“Mommy’s in the city buying me new teddy bears,” Chrissy said.

That was what Michael told her. In fact, her mother was dead.

“That stupid pretend mommy tore up my teddy bears.”

The pretend mommy was the Communitarian that replaced the real Denise Benedetto. Michael had rescued Chrissy, and Carson had but moments later killed the replicant.

“Where did that pretend mommy come from, anyway?” Chrissy asked.

She seemed as fragile as a Lladró porcelain. The girl’s trusting nature and her vulnerable heart brought Erika close to tears, but she repressed them.

“Well, honey, maybe it’s like bad witches sometimes in fairy tales. You know, sometimes with just a spell, they make themselves look like other people.”

“Pretend mommy was a bad witch?”

“Maybe. But pretend mommy is gone now and never coming back.”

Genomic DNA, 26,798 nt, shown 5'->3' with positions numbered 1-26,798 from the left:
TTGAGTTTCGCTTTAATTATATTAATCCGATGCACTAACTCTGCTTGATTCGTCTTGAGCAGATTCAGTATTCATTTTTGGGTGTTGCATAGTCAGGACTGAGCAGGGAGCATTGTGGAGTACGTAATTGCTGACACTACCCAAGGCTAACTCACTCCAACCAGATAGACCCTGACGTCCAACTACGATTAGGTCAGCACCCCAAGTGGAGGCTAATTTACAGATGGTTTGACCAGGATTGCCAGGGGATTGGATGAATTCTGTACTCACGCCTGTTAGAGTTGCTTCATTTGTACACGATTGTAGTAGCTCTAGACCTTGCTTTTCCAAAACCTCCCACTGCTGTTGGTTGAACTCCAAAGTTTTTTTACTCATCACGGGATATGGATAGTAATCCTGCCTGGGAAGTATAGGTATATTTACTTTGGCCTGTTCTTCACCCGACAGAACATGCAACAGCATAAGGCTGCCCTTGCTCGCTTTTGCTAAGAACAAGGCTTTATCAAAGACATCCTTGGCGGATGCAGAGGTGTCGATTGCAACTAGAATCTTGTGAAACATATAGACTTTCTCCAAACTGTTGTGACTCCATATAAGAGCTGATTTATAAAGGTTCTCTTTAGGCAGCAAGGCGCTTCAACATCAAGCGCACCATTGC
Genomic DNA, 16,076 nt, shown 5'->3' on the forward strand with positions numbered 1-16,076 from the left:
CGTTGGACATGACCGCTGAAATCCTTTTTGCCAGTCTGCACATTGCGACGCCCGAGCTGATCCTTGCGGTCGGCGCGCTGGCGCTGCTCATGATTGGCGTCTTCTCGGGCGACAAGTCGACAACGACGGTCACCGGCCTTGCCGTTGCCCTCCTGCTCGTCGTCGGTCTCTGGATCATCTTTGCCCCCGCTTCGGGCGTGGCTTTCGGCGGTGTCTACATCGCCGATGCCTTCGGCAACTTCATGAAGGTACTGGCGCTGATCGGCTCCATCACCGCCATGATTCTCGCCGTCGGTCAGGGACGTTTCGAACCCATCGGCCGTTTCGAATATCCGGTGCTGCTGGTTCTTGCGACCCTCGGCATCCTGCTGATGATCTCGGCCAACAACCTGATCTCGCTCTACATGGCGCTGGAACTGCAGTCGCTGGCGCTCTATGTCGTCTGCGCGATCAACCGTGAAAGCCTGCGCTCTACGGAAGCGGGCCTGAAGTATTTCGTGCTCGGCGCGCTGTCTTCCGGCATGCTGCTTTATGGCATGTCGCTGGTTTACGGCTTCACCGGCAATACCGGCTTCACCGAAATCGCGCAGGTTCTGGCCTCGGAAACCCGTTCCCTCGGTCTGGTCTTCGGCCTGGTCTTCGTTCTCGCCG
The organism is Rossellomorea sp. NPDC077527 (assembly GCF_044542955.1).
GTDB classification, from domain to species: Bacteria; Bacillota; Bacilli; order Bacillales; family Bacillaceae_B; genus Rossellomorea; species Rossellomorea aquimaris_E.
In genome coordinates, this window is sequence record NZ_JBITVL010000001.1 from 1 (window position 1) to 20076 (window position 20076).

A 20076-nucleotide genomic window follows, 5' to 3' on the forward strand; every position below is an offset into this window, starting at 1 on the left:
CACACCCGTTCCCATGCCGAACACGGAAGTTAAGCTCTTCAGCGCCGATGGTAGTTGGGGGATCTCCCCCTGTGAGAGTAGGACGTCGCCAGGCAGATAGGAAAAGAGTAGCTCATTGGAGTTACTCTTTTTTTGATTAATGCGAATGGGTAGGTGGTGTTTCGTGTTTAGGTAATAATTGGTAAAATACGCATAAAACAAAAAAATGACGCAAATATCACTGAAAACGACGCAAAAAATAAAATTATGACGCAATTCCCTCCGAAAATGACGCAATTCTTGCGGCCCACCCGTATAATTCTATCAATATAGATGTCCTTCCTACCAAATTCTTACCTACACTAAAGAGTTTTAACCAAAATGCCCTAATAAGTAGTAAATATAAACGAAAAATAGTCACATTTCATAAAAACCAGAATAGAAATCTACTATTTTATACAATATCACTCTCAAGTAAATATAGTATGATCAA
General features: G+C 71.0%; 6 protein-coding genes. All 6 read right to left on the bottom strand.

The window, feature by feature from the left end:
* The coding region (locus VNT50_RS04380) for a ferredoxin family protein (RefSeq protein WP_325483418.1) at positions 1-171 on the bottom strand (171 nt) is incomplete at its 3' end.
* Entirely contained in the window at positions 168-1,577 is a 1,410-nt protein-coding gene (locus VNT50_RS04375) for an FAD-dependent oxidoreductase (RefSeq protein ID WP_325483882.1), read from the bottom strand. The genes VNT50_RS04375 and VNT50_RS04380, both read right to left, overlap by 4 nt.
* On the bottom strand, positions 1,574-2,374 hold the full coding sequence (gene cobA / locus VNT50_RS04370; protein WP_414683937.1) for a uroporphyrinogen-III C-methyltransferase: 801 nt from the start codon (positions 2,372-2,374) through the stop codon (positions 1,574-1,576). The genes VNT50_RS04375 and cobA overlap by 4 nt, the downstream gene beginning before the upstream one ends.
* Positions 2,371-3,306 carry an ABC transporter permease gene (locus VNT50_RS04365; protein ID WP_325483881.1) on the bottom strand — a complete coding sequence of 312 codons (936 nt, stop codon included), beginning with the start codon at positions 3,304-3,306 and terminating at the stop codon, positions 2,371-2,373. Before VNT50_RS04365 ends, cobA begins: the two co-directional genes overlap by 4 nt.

“Where did she go?”

“I hear they threw her in a cauldron of poison that she herself was brewing to use on other people.”

Chrissy’s eyes widened without benefit of hot chocolate. “That’s so cool.”

“She tried to turn herself into a flock of bats and fly out of the cauldron to freedom,” Erika said, “but all the bats were still covered in the poison, and they just—poof!—turned into a cloud of mist and vanished forever.”

“That’s what should happen to bad witches.”

“And that’s what did happen. Poof!”

From the study, along the hallway and into the kitchen, came again the voice of Jocko in the throes of hacker excitement: “Boom, voom, zoom! Got me the puddin’, now bring me the pie!”

Putting down her cookie, Chrissy said, “Your little boy don’t sound like any little boy I ever heard.”

“No, he doesn’t. He’s very special.”

“Another plum, another plum, another plum for me! Jocko shakes the cyber tree! Ah ha-ha-ha, Ah ha-ha-ha-ha!”

“Can I meet him?”

“In just a little while, sweetheart. He’s doing his homework right now.”

“Boogers! Boogers! Boogers! BOOGERS! Okay, okay. Sooo … clip it, flip it, jip it, nip it, rip it, tip it, whip it, aaaannnd ZIP IT! Jocko is king of the world!”